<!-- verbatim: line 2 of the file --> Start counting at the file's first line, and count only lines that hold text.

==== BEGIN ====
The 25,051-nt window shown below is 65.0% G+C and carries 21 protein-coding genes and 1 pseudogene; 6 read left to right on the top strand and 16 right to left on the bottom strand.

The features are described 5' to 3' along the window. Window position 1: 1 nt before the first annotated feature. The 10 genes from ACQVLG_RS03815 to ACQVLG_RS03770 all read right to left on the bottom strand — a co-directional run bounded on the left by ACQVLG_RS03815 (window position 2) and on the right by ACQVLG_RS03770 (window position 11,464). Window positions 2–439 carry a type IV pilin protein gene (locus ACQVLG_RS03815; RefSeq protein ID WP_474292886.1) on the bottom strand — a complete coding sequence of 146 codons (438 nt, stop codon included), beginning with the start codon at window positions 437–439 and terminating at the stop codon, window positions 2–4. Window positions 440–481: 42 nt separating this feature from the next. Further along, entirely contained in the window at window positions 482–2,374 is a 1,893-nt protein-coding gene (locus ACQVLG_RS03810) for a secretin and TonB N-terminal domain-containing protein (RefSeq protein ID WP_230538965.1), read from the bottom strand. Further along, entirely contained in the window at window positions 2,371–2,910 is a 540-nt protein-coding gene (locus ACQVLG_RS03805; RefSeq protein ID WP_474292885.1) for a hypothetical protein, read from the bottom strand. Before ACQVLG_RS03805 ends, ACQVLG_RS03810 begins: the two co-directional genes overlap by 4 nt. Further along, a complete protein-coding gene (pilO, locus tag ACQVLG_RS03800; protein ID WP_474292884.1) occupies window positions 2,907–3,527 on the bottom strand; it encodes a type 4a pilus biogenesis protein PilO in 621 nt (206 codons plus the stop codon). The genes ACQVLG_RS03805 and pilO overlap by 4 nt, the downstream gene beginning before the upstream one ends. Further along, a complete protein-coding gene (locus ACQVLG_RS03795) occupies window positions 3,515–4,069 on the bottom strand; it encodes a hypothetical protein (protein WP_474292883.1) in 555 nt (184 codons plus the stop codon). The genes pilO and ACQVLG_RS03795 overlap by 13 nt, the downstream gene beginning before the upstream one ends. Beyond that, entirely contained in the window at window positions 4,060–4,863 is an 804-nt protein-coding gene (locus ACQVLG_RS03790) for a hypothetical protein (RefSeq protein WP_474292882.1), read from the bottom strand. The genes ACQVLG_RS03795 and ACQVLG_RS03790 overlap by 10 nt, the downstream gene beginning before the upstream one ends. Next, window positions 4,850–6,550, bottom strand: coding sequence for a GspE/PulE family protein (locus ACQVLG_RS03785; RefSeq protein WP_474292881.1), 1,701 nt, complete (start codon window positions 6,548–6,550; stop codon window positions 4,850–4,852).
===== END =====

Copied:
The features are described 5' to 3' along the window. Window position 1: 1 nt before the first annotated feature. The 10 genes from ACQVLG_RS03815 to ACQVLG_RS03770 all read right to left on the bottom strand — a co-directional run bounded on the left by ACQVLG_RS03815 (window position 2) and on the right by ACQVLG_RS03770 (window position 11,464). Window positions 2–439 carry a type IV pilin protein gene (locus ACQVLG_RS03815; RefSeq protein ID WP_474292886.1) on the bottom strand — a complete coding sequence of 146 codons (438 nt, stop codon included), beginning with the start codon at window positions 437–439 and terminating at the stop codon, window positions 2–4. Window positions 440–481: 42 nt separating this feature from the next. Further along, entirely contained in the window at window positions 482–2,374 is a 1,893-nt protein-coding gene (locus ACQVLG_RS03810) for a secretin and TonB N-terminal domain-containing protein (RefSeq protein ID WP_230538965.1), read from the bottom strand. Further along, entirely contained in the window at window positions 2,371–2,910 is a 540-nt protein-coding gene (locus ACQVLG_RS03805; RefSeq protein ID WP_474292885.1) for a hypothetical protein, read from the bottom strand. Before ACQVLG_RS03805 ends, ACQVLG_RS03810 begins: the two co-directional genes overlap by 4 nt. Further along, a complete protein-coding gene (pilO, locus tag ACQVLG_RS03800; protein ID WP_474292884.1) occupies window positions 2,907–3,527 on the bottom strand; it encodes a type 4a pilus biogenesis protein PilO in 621 nt (206 codons plus the stop codon). The genes ACQVLG_RS03805 and pilO overlap by 4 nt, the downstream gene beginning before the upstream one ends. Further along, a complete protein-coding gene (locus ACQVLG_RS03795) occupies window positions 3,515–4,069 on the bottom strand; it encodes a hypothetical protein (protein WP_474292883.1) in 555 nt (184 codons plus the stop codon). The genes pilO and ACQVLG_RS03795 overlap by 13 nt, the downstream gene beginning before the upstream one ends. Beyond that, entirely contained in the window at window positions 4,060–4,863 is an 804-nt protein-coding gene (locus ACQVLG_RS03790) for a hypothetical protein (RefSeq protein WP_474292882.1), read from the bottom strand. The genes ACQVLG_RS03795 and ACQVLG_RS03790 overlap by 10 nt, the downstream gene beginning before the upstream one ends. Next, window positions 4,850–6,550, bottom strand: coding sequence for a GspE/PulE family protein (locus ACQVLG_RS03785; RefSeq protein WP_474292881.1), 1,701 nt, complete (start codon window positions 6,548–6,550; stop codon window positions 4,850–4,852).